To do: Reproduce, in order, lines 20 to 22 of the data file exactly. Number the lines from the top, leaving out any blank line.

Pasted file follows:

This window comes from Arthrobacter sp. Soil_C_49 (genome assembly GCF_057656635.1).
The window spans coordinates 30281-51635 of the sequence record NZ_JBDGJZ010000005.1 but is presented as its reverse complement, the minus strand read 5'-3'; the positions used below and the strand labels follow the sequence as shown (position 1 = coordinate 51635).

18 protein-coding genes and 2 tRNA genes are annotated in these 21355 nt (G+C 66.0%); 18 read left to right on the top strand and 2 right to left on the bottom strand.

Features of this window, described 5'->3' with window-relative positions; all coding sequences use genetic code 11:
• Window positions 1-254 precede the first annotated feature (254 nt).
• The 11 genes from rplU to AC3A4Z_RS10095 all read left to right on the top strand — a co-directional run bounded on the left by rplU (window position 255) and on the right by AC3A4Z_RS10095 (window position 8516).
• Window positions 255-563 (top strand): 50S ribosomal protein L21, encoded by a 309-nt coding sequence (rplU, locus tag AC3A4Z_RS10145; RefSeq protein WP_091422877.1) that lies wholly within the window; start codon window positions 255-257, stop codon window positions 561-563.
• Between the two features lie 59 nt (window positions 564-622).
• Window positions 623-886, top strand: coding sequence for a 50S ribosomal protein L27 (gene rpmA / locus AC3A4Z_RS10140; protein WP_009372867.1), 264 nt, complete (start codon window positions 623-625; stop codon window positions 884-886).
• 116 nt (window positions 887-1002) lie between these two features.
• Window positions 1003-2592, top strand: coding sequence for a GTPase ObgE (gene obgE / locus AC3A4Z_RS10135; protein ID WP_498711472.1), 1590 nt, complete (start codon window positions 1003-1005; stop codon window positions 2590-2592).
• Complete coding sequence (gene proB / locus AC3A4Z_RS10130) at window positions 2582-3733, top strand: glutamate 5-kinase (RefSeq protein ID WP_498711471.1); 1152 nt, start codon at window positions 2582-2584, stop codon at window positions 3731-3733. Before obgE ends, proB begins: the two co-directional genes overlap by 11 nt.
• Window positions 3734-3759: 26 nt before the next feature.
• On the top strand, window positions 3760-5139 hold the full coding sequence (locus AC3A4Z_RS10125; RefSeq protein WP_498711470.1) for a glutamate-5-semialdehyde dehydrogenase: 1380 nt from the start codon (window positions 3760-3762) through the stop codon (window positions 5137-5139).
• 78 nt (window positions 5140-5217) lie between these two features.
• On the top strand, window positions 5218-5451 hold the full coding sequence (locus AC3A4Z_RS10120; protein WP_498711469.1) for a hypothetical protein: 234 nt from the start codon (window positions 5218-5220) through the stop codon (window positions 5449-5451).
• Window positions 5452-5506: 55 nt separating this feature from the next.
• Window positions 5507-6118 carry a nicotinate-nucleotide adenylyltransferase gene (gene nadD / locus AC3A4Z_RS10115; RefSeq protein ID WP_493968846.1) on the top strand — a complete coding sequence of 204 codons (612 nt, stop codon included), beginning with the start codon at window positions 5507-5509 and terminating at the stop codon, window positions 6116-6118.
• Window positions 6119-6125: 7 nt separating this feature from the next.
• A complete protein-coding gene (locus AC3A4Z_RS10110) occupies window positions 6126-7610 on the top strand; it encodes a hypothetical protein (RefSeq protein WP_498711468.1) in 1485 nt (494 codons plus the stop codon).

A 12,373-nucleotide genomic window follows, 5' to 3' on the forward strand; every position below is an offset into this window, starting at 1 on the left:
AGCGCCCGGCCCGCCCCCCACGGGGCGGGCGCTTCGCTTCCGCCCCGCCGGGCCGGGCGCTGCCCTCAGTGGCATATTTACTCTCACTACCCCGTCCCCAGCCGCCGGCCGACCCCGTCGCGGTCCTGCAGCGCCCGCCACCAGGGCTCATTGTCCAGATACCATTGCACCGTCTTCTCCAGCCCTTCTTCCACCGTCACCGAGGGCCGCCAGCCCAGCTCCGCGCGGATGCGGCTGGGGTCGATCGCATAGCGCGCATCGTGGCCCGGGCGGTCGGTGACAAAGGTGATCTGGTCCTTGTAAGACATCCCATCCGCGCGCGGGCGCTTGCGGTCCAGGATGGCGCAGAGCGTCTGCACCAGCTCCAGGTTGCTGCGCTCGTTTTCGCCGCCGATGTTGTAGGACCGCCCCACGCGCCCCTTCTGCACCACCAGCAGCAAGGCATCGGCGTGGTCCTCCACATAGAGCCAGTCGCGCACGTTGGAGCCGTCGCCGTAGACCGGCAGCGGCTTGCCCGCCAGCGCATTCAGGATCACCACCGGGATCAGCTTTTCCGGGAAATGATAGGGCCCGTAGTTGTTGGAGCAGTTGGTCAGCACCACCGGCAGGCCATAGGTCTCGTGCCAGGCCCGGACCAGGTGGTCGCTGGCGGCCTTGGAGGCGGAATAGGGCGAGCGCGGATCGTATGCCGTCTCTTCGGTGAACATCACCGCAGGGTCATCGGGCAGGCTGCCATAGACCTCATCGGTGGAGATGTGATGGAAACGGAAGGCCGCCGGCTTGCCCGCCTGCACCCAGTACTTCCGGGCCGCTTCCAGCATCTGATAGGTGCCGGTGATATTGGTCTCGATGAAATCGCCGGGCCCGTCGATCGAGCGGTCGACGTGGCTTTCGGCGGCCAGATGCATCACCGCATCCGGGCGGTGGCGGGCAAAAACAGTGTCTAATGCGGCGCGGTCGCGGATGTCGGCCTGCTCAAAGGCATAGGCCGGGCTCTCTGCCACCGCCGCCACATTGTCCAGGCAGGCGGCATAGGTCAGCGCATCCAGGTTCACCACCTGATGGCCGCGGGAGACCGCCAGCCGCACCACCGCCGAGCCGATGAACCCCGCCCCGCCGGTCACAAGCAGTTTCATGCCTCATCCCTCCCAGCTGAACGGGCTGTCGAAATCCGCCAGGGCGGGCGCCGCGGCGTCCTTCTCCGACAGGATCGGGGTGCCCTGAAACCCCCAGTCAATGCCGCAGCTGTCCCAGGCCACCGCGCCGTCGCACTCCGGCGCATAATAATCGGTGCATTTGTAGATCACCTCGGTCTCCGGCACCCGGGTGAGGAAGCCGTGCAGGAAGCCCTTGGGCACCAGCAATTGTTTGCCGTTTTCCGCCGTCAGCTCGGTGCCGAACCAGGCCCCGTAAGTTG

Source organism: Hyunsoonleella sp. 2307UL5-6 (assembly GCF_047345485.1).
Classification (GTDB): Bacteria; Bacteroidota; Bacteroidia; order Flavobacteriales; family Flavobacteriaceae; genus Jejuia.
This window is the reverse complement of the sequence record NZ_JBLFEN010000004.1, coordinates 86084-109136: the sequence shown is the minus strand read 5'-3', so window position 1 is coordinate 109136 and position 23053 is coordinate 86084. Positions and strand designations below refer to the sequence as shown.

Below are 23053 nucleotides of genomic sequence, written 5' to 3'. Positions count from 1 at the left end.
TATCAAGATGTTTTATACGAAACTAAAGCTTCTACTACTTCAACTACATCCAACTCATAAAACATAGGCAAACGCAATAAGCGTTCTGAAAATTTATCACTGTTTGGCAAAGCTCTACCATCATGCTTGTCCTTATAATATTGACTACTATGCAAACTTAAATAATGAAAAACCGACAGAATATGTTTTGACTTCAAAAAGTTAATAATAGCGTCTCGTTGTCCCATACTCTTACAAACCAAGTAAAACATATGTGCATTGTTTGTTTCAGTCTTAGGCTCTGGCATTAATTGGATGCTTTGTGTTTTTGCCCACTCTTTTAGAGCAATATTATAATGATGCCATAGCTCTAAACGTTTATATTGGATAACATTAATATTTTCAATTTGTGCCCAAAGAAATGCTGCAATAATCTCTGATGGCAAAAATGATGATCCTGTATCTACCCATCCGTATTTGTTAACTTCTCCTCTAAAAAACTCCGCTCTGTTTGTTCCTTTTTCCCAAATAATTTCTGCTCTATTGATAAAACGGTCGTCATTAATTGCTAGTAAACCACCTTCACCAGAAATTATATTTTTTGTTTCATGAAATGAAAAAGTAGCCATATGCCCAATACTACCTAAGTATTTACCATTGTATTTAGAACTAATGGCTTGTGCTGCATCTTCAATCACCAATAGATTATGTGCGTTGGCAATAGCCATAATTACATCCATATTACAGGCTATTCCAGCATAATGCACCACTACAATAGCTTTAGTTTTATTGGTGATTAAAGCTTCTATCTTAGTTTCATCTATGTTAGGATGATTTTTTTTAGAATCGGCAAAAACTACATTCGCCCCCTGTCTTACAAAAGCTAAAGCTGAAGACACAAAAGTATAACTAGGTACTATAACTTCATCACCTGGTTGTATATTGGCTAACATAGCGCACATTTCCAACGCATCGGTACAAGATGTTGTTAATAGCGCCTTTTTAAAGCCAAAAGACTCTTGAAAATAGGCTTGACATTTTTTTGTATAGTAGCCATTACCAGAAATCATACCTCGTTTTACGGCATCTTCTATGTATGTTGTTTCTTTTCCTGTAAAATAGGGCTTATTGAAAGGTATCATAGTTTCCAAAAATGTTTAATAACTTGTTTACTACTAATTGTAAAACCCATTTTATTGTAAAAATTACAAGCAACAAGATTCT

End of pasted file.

• A complete protein-coding gene (locus AC3A4Z_RS10110) occupies window positions 6126-7610 on the top strand; it encodes a hypothetical protein (RefSeq protein WP_498711468.1) in 1485 nt (494 codons plus the stop codon).

A 12,373-nucleotide genomic window follows, 5' to 3' on the forward strand; every position below is an offset into this window, starting at 1 on the left:
AGCGCCCGGCCCGCCCCCCACGGGGCGGGCGCTTCGCTTCCGCCCCGCCGGGCCGGGCGCTGCCCTCAGTGGCATATTTACTCTCACTACCCCGTCCCCAGCCGCCGGCCGACCCCGTCGCGGTCCTGCAGCGCCCGCCACCAGGGCTCATTGTCCAGATACCATTGCACCGTCTTCTCCAGCCCTTCTTCCACCGTCACCGAGGGCCGCCAGCCCAGCTCCGCGCGGATGCGGCTGGGGTCGATCGCATAGCGCGCATCGTGGCCCGGGCGGTCGGTGACAAAGGTGATCTGGTCCTTGTAAGACATCCCATCCGCGCGCGGGCGCTTGCGGTCCAGGATGGCGCAGAGCGTCTGCACCAGCTCCAGGTTGCTGCGCTCGTTTTCGCCGCCGATGTTGTAGGACCGCCCCACGCGCCCCTTCTGCACCACCAGCAGCAAGGCATCGGCGTGGTCCTCCACATAGAGCCAGTCGCGCACGTTGGAGCCGTCGCCGTAGACCGGCAGCGGCTTGCCCGCCAGCGCATTCAGGATCACCACCGGGATCAGCTTTTCCGGGAAATGATAGGGCCCGTAGTTGTTGGAGCAGTTGGTCAGCACCACCGGCAGGCCATAGGTCTCGTGCCAGGCCCGGACCAGGTGGTCGCTGGCGGCCTTGGAGGCGGAATAGGGCGAGCGCGGATCGTATGCCGTCTCTTCGGTGAACATCACCGCAGGGTCATCGGGCAGGCTGCCATAGACCTCATCGGTGGAGATGTGATGGAAACGGAAGGCCGCCGGCTTGCCCGCCTGCACCCAGTACTTCCGGGCCGCTTCCAGCATCTGATAGGTGCCGGTGATATTGGTCTCGATGAAATCGCCGGGCCCGTCGATCGAGCGGTCGACGTGGCTTTCGGCGGCCAGATGCATCACCGCATCCGGGCGGTGGCGGGCAAAAACAGTGTCTAATGCGGCGCGGTCGCGGATGTCGGCCTGCTCAAAGGCATAGGCCGGGCTCTCTGCCACCGCCGCCACATTGTCCAGGCAGGCGGCATAGGTCAGCGCATCCAGGTTCACCACCTGATGGCCGCGGGAGACCGCCAGCCGCACCACCGCCGAGCCGATGAACCCCGCCCCGCCGGTCACAAGCAGTTTCATGCCTCATCCCTCCCAGCTGAACGGGCTGTCGAAATCCGCCAGGGCGGGCGCCGCGGCGTCCTTCTCCGACAGGATCGGGGTGCCCTGAAACCCCCAGTCAATGCCGCAGCTGTCCCAGGCCACCGCGCCGTCGCACTCCGGCGCATAATAATCGGTGCATTTGTAGATCACCTCGGTCTCCGGCACCCGGGTGAGGAAGCCGTGCAGGAAGCCCTTGGGCACCAGCAATTGTTTGCCGTTTTCCGCCGTCAGCTCGGTGCCGAACCAGGCCCCGTAAGTTG